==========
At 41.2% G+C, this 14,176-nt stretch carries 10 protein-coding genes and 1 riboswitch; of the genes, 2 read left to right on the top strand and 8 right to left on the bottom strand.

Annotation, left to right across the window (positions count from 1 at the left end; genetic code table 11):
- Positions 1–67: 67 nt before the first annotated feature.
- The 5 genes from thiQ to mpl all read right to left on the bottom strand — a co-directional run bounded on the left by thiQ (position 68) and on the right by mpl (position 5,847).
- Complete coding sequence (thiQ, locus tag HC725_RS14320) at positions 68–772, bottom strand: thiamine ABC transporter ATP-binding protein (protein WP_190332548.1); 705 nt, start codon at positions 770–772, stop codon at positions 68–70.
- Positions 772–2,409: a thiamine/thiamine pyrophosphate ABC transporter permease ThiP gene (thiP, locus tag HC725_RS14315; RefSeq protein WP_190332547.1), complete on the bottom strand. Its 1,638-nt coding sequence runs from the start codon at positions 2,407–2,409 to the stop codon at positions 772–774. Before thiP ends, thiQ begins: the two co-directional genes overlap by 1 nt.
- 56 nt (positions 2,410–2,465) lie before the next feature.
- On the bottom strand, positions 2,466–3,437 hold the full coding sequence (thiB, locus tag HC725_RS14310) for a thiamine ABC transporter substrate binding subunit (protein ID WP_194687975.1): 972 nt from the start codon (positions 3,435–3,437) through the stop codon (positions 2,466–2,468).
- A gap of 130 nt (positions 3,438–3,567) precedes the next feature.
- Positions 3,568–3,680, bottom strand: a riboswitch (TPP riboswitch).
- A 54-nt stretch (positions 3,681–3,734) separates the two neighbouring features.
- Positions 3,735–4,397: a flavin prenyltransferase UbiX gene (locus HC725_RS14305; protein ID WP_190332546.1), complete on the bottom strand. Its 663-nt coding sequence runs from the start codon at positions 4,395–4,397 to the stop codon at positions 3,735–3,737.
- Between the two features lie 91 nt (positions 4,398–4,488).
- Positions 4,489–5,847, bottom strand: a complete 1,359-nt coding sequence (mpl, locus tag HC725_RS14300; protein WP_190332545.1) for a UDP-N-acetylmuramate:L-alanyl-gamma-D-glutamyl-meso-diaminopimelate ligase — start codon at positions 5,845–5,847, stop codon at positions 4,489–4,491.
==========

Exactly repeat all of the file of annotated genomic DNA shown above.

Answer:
At 41.2% G+C, this 14,176-nt stretch carries 10 protein-coding genes and 1 riboswitch; of the genes, 2 read left to right on the top strand and 8 right to left on the bottom strand.

Annotation, left to right across the window (positions count from 1 at the left end; genetic code table 11):
- Positions 1–67: 67 nt before the first annotated feature.
- The 5 genes from thiQ to mpl all read right to left on the bottom strand — a co-directional run bounded on the left by thiQ (position 68) and on the right by mpl (position 5,847).
- Complete coding sequence (thiQ, locus tag HC725_RS14320) at positions 68–772, bottom strand: thiamine ABC transporter ATP-binding protein (protein WP_190332548.1); 705 nt, start codon at positions 770–772, stop codon at positions 68–70.
- Positions 772–2,409: a thiamine/thiamine pyrophosphate ABC transporter permease ThiP gene (thiP, locus tag HC725_RS14315; RefSeq protein WP_190332547.1), complete on the bottom strand. Its 1,638-nt coding sequence runs from the start codon at positions 2,407–2,409 to the stop codon at positions 772–774. Before thiP ends, thiQ begins: the two co-directional genes overlap by 1 nt.
- 56 nt (positions 2,410–2,465) lie before the next feature.
- On the bottom strand, positions 2,466–3,437 hold the full coding sequence (thiB, locus tag HC725_RS14310) for a thiamine ABC transporter substrate binding subunit (protein ID WP_194687975.1): 972 nt from the start codon (positions 3,435–3,437) through the stop codon (positions 2,466–2,468).
- A gap of 130 nt (positions 3,438–3,567) precedes the next feature.
- Positions 3,568–3,680, bottom strand: a riboswitch (TPP riboswitch).
- A 54-nt stretch (positions 3,681–3,734) separates the two neighbouring features.
- Positions 3,735–4,397: a flavin prenyltransferase UbiX gene (locus HC725_RS14305; protein ID WP_190332546.1), complete on the bottom strand. Its 663-nt coding sequence runs from the start codon at positions 4,395–4,397 to the stop codon at positions 3,735–3,737.
- Between the two features lie 91 nt (positions 4,398–4,488).
- Positions 4,489–5,847, bottom strand: a complete 1,359-nt coding sequence (mpl, locus tag HC725_RS14300; protein WP_190332545.1) for a UDP-N-acetylmuramate:L-alanyl-gamma-D-glutamyl-meso-diaminopimelate ligase — start codon at positions 5,845–5,847, stop codon at positions 4,489–4,491.